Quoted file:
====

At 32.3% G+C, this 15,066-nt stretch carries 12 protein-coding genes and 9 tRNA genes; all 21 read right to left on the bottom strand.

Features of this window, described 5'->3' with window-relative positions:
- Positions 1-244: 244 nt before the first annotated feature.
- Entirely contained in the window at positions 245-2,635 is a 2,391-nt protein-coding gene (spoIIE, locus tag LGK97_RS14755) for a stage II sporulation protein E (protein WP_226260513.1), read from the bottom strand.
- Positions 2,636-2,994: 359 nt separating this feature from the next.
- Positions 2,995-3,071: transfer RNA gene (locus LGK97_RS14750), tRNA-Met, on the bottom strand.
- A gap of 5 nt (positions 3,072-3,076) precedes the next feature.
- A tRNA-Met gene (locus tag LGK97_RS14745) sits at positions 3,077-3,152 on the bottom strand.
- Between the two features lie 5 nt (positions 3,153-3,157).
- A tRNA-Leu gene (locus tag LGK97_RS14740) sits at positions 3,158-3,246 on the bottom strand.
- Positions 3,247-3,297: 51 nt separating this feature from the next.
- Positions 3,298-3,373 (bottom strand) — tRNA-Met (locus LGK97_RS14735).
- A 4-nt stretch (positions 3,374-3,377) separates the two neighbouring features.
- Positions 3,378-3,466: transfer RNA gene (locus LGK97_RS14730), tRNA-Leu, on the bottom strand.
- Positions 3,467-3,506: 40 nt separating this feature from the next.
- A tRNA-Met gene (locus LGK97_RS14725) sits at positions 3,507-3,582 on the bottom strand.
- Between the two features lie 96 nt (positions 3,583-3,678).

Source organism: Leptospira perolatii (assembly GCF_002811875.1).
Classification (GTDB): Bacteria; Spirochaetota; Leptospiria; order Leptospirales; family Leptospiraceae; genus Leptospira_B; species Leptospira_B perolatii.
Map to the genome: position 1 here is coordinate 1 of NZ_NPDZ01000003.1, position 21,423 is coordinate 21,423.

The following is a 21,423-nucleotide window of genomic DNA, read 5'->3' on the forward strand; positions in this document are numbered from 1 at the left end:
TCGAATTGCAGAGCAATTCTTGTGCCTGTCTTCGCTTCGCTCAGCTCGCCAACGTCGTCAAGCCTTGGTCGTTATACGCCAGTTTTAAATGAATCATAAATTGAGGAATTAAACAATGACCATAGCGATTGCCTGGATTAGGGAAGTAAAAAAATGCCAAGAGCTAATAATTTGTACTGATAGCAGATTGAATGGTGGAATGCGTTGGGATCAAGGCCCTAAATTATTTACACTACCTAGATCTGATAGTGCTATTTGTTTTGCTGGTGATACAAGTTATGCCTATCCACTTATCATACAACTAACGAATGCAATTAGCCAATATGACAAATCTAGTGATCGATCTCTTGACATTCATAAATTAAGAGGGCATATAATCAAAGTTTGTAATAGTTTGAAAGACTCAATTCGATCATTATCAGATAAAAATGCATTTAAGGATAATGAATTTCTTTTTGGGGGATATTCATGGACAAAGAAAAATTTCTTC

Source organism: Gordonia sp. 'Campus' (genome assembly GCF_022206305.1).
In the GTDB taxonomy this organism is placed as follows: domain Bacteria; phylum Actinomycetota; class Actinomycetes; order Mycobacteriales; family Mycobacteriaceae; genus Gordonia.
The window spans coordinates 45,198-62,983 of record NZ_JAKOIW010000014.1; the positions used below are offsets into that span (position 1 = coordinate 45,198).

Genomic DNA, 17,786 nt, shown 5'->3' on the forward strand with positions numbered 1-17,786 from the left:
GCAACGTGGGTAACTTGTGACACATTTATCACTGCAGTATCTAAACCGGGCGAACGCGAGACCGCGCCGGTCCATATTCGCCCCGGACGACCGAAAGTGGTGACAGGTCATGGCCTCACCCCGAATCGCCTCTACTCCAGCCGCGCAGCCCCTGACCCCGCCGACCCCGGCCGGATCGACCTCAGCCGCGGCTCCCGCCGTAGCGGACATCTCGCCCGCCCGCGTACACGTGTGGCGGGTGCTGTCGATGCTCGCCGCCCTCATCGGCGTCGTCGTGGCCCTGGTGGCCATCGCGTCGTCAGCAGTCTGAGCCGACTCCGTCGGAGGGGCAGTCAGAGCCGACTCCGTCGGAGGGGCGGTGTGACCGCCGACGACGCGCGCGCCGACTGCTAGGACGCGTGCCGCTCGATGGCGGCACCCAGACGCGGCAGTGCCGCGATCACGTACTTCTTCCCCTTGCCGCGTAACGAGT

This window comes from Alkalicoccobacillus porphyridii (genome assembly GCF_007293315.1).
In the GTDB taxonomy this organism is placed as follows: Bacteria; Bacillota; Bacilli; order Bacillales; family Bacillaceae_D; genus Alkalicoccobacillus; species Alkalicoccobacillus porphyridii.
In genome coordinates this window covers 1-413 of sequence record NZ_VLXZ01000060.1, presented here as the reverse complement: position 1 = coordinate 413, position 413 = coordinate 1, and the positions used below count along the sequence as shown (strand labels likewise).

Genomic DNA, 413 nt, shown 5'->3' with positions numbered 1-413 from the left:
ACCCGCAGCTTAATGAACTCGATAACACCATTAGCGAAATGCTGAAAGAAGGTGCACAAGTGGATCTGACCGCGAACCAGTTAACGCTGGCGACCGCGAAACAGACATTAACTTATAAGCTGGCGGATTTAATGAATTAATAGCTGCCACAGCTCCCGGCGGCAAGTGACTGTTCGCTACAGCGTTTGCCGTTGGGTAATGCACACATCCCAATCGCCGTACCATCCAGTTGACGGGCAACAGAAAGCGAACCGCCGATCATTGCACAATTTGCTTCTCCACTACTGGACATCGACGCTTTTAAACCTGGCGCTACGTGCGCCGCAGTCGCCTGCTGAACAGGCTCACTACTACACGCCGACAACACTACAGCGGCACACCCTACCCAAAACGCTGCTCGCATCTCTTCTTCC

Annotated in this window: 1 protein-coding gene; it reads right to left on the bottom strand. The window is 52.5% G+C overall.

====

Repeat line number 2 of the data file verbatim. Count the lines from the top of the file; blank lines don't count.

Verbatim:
Features of this window, described 5'->3' with window-relative positions: